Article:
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Church grapples with crowded planet


On Oct. 15, the 6 billionth person on Earth was born. That boy or girl represents a doubling of the world’s population, which was only 3 billion in 1960. Although experts differ, there is some consensus that the world’s population will top out at 9 billion in another 30 or 40 years.

Some talk about the “crowded planet.” But Catholics will recognize that the child born on Oct. 15 was created by God as a very special and unique person, chosen to radiate the glory of the Holy Trinity in a way that no other creature could do.

The depressing conditions in which almost one-half of humanity lives, however, have to raise the most troubling questions. Christians must be concerned that there are 78 million newborns each year, or 1.5 million each week — concerned that we bring children into a world in which their full human dignity will be respected.

John Paul has recently raised another sort of population question, this one concerning the number of Christians in Asia. He has called for renewed evangelization efforts to boost the number of Christians on the continent where three-quarters of the human family resides.

The question is, how do these two demographic imperatives go together? Is there a tension between working for justice in an expanding world and working to make converts?

A full 96 percent of the annual population increase occurs in developing countries, including most of those places where overcrowding and resource depletion are already a grave problem.

The population has stabilized in the developed world; Europe, North America and Japan will have a population in 2050 that will be slightly less than in 2000. But Nigeria and Pakistan will double their population in the next 50 years; Ethiopia will nearly triple. In 1960, Europe had twice as many people as Africa; by 2050 there will be three times as many Africans as Europeans.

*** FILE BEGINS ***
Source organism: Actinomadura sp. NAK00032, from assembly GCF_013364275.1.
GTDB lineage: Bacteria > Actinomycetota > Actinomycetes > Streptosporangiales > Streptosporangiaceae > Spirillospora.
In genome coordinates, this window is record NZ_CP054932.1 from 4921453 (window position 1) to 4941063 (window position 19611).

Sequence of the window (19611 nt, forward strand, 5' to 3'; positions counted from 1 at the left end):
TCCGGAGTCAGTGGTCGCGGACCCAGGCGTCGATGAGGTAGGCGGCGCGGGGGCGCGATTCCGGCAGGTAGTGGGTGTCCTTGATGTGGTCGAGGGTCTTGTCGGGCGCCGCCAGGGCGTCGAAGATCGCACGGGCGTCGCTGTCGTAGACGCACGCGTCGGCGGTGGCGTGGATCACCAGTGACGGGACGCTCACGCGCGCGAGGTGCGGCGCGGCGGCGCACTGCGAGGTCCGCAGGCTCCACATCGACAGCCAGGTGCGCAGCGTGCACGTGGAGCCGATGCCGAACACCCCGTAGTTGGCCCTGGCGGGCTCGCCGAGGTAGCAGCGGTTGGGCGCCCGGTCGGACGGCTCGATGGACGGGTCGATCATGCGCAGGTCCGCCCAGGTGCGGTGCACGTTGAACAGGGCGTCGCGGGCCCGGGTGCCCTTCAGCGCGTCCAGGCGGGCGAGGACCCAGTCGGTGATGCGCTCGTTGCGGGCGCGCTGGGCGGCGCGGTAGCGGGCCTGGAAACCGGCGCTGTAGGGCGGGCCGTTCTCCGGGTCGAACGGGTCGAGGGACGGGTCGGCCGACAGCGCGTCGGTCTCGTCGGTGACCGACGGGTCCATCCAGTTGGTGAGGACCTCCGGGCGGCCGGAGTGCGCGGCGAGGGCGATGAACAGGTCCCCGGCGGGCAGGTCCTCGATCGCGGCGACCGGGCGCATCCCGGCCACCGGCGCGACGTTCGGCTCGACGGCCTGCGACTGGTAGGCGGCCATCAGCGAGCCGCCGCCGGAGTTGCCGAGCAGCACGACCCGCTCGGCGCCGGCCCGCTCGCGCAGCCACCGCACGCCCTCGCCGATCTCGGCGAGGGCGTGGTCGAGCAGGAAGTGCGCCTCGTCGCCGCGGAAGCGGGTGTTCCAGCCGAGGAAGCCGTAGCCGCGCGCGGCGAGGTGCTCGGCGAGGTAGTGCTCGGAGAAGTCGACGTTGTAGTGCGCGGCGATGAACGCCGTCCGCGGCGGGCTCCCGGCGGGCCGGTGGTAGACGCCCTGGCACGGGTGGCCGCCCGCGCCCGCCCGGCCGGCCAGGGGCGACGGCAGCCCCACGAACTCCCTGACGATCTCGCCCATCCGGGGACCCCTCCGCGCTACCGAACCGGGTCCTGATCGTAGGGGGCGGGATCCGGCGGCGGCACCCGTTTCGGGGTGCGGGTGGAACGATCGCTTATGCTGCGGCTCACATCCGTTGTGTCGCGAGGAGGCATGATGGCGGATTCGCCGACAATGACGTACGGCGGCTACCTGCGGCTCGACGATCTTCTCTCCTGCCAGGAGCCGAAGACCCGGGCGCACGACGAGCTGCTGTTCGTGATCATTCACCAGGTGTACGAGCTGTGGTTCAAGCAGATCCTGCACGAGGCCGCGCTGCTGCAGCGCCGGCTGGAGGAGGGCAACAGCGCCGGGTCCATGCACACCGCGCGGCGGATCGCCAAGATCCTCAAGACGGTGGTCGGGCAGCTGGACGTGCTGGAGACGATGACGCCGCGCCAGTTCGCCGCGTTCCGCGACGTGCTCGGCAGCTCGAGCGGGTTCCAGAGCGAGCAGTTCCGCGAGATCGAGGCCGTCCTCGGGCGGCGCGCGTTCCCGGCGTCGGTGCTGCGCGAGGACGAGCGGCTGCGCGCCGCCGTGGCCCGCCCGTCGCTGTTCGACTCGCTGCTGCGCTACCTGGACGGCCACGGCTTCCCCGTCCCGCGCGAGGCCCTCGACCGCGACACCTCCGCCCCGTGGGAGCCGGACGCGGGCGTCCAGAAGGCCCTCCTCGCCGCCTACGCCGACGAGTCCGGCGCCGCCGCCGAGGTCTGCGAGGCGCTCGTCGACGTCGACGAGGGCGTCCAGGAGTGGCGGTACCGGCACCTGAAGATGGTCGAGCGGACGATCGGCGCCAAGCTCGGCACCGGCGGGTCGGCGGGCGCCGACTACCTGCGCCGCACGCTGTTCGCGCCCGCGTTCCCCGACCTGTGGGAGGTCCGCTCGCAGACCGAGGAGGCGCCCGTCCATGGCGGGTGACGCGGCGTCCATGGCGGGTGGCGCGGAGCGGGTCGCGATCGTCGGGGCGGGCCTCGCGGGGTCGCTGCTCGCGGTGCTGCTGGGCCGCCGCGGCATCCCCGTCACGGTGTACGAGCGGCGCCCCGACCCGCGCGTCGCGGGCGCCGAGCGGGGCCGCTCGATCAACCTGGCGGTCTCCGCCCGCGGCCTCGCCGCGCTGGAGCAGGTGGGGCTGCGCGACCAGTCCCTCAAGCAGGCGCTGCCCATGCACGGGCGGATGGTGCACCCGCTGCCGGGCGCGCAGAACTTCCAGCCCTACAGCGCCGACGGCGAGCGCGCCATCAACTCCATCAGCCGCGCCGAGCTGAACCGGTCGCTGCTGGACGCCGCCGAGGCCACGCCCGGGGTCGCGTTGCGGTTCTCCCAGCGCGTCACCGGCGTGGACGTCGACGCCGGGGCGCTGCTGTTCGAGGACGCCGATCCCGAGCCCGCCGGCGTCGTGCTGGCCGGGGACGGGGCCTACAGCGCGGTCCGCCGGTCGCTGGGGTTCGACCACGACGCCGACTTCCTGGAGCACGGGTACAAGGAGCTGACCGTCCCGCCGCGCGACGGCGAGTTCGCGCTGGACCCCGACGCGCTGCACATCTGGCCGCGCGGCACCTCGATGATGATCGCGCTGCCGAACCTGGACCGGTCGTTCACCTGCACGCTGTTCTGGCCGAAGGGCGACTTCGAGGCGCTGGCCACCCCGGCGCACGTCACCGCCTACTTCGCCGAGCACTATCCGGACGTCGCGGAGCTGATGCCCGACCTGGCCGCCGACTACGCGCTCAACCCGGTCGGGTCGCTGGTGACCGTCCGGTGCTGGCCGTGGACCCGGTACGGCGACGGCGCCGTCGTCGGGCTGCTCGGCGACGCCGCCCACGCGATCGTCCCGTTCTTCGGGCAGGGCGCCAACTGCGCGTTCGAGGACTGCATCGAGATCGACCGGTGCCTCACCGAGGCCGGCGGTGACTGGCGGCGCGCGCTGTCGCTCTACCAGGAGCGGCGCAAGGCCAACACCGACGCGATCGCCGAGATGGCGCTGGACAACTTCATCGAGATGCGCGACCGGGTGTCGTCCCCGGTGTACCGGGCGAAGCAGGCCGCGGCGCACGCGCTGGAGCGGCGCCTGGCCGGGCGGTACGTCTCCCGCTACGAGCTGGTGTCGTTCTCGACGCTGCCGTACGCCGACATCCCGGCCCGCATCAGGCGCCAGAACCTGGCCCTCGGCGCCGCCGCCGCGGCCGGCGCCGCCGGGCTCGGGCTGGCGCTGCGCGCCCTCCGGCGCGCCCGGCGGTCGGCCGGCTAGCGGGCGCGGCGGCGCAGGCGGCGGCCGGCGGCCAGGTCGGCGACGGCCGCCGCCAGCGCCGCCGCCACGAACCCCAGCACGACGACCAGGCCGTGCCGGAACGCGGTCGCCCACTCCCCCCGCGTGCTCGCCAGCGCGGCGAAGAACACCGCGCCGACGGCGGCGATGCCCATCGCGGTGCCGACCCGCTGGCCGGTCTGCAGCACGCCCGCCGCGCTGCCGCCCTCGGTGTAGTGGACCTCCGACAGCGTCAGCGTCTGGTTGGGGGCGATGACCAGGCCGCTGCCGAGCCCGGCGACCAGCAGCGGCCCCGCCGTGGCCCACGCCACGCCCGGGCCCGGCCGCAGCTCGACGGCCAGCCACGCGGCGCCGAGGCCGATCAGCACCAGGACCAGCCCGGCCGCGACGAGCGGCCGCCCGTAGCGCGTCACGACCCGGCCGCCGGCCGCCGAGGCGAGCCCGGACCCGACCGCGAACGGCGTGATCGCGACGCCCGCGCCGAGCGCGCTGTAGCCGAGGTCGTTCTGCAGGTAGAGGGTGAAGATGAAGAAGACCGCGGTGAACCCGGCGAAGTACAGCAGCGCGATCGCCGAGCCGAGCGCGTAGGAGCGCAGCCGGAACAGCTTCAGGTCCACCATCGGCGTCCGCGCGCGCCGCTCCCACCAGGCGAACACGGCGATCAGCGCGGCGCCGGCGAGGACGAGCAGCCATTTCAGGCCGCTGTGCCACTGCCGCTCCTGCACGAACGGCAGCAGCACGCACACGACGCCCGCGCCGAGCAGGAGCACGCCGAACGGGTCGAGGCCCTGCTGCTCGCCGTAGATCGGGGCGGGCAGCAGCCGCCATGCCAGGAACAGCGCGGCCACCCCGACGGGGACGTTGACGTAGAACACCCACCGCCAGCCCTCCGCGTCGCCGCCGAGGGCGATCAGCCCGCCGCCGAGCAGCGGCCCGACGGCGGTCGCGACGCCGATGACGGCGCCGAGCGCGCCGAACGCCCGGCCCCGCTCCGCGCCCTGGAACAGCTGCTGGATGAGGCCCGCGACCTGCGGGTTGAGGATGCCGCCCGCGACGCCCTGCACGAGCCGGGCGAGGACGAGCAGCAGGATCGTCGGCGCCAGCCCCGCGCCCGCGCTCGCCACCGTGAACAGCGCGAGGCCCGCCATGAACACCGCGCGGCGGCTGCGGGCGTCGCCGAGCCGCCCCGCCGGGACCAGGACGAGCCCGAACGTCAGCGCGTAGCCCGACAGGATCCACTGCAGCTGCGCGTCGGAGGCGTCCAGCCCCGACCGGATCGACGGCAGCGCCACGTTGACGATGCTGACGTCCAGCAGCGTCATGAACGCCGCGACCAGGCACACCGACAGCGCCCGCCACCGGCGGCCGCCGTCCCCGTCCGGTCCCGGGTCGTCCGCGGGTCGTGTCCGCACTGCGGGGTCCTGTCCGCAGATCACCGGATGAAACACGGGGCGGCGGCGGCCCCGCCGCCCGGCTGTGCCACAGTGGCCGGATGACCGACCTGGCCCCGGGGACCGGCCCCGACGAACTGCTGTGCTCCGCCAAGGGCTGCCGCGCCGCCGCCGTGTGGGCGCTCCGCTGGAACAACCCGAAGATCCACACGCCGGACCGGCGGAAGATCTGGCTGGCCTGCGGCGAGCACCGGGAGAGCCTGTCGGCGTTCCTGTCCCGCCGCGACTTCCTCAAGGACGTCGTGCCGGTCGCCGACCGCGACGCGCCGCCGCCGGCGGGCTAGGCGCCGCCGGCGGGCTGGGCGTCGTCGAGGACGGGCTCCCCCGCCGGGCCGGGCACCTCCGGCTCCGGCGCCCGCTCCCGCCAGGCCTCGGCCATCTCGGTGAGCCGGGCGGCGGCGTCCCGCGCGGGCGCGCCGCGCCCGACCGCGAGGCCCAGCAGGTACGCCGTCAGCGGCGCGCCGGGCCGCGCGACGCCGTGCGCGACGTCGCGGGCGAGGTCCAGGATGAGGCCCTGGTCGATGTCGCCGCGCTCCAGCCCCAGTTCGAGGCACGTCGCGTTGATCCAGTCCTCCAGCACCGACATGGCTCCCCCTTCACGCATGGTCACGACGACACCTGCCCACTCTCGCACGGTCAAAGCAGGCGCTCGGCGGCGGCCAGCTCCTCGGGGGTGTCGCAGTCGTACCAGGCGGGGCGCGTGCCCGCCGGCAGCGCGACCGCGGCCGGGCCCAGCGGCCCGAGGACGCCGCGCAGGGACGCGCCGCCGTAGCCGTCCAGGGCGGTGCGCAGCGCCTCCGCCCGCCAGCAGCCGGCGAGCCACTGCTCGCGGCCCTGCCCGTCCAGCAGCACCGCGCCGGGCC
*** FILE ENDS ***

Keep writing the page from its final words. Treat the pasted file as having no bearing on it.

There have been spectacular improvements since 1960 in the availability of food. China, for example, has increased its corn production by 213 percent, and global life expectancy has risen from 46 to 66 years.

But there is still a grim, dark side for God’s children. Some 841 million are chronically malnourished, and there are 88 “food deficit” countries. Nearly 1 billion people are illiterate, two-thirds of them women; 60 percent of the 4.8 billion people in developing countries lack basic sanitation.

It is another kind of global demographics, however, that most occupies the attention of the Vatican. In 1900 there were 490 million Christians. In 2000 there are 1.6 billion. Catholics in Africa increased from very small numbers in 1900 to 120 million today.

What will the world picture be for Catholics in the year 2100? Could its adherents shrink from the present estimate of 1 billion? Or could the church with its incredible appeal grow to 2 billion or even more? These are questions that obviously galvanize the imagination of the pope.

In his address in India in November, John Paul stated that Christians evangelized Europe in the first 1,000 years of Christianity and spread the gospel to Latin America and Africa in the second millennium. He suggested that Christians in the third millennium will, or at least should, bring the gospel to India and to all of Asia in the third millennium.

But that aspiration is not necessarily what Catholics, especially Asian Catholics, regard as their priority. Catholics want to share the gospel with everyone, as Christ’s words clearly direct. But how should this be done with the 2 billion persons, for example, in India and China?

Some Hindus made it clear on the occasion of the pope’s visit that they do not want Christians to try to “convert” them. Many Muslims in the roughly 40 nations with a Muslim majority might well feel the same way. The danger inherent in an aggressive new program of evangelization is that it might exacerbate tensions among religions, and thus undercut the solidarity they need if they are to work together for justice.

Christians must take as one of their highest priorities the alleviation of hunger and illiteracy in the developing nations. Over 1 billion people on the planet enter the new century unable to read or even to sign their names. Over 35,000 children die needlessly every day.

So one way to approach the population question would be to ask, which set of numbers should command our attention more: the number of Catholics in the world, or the number of starving people? If boosting one gets in the way of cutting the other, is it worth it? How do we choose?

No one pretends the answers are easy or clear. But these challenges come to us directly from God, who created us to live at this critical turning point in the history of the church and of the world.

Jesuit Fr. Robert Drinan is a professor at Georgetown University Law Center.

National Catholic Reporter, December 3, 1999